It’s official! La Niña is here!
And the National Weather Service’s Climate Prediction Center places the odds of La Niña conditions persisting through the upcoming December through February winter season at greater than 75%.
La Niña involve a periodic cooling of ocean temps in the Equatorial Pacific accompanied by stronger than normal tropical easterly winds. The increase in easterly winds in there pushes surface water away from South America which results in increased upwelling of cooler, deeper ocean water there. That drops ocean surface temps there.
A La Niña is officially declared when, over a three month period, ocean temps along the equator in the Pacific average 0.5-degrees C or more below normal.
Changing ocean temps change the air temps above. And since the atmosphere of our planet is one vast interconnected natural system, the impacts of temp changes in one region ripple across the planet and produce weather changes elsewhere.
Though the weather impacts of no two La Niña are precisely the same across the U.S. and the planet, there are some general characteristics of weather which have been noted in a number of La Niñas over the years. Among them has been a tendency for a reduction of vertical wind shear over the tropical Atlantic during all or part of hurricane seasons—a factor which can enhance tropical development there. With months to run in the 2020 Atlantic hurricane season, that could have real consequences. In fact, it’s been the anticipated of La Nina conditions developing which has backstopped the more active than normal forecasts for the 2020 Atlantic season.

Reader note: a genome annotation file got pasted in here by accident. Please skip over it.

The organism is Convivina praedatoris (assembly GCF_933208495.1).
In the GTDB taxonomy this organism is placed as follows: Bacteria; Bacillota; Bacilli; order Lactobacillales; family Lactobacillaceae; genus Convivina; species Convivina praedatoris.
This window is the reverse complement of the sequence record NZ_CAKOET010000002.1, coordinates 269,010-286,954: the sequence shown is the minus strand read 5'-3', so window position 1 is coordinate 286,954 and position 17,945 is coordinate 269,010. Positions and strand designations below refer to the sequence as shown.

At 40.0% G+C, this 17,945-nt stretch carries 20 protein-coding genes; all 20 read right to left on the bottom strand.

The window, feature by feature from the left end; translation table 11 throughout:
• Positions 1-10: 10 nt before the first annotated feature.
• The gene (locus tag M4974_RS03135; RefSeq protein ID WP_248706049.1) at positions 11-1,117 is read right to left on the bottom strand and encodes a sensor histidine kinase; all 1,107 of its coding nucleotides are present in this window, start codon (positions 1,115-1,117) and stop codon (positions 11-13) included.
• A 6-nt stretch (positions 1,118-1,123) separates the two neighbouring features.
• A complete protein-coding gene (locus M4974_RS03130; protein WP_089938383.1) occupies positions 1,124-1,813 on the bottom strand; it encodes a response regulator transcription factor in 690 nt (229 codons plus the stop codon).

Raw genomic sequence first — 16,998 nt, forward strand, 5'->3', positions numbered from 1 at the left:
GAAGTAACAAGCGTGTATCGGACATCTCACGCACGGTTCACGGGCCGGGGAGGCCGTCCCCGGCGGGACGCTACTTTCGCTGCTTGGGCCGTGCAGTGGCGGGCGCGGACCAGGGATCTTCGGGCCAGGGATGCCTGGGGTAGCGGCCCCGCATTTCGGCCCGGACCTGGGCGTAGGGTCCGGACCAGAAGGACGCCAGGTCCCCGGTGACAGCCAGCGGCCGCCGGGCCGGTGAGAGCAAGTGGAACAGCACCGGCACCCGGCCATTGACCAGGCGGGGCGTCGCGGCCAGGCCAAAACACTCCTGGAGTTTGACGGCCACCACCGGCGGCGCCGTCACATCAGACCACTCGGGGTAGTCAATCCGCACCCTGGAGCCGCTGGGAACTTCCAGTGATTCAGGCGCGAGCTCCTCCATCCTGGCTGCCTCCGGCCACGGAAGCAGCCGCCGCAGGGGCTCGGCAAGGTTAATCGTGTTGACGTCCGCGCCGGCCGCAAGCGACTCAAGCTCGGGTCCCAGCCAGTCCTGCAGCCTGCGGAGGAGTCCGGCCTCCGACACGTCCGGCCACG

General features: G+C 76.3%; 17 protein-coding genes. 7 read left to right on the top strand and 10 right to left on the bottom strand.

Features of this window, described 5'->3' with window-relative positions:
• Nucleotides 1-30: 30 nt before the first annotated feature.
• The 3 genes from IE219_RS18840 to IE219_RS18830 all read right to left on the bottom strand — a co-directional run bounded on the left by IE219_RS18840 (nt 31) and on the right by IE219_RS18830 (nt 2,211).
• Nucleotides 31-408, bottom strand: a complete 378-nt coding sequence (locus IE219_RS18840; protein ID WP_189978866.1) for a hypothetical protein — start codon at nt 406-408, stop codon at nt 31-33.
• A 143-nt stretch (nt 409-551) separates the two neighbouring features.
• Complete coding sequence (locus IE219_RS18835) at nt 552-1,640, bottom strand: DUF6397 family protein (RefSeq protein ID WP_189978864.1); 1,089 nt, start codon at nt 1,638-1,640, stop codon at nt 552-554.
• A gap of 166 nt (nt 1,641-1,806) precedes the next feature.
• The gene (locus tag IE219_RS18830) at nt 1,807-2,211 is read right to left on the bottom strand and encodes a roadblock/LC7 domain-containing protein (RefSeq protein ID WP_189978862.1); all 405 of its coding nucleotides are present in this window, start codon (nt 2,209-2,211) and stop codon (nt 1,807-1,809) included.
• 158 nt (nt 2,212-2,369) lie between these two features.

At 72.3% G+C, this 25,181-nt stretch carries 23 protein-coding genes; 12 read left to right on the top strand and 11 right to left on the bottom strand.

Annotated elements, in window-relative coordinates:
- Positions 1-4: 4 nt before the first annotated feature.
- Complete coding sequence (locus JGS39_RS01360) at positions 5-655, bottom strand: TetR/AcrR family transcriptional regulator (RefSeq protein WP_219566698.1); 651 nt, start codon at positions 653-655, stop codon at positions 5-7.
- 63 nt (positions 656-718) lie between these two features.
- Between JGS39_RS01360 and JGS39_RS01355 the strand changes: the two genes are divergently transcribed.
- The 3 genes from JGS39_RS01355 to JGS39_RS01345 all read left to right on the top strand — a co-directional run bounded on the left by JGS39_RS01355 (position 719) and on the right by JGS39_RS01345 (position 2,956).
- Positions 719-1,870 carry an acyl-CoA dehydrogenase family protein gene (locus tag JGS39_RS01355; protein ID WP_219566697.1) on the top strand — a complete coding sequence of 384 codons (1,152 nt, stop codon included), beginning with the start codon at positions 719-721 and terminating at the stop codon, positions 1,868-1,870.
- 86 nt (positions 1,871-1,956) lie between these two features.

Other cold season weather features during La Niña are laid out in the National Weather Service graphic posted here.
Here in Chicago, La Niña have often boosted precipitation in the climatological winter season–the period from December through February. And, an increased volatility in winter temps has been noted–with swings from milder Pacific air to periodic arctic surges. Interestingly, an in-house study we conducted several years ago indicated that by the time the books on many La Nina seasons here in Chicago have been closed, the overall Dec through Feb temps have come in near to modestly above normal despite period of intense cold.
Just how this winter may work out remains to be seen–but we’ll be monitoring developments closely and with great interest!
For more on LaNina, here’s a great post (though a bit technical) from NOAA which you may find interesting.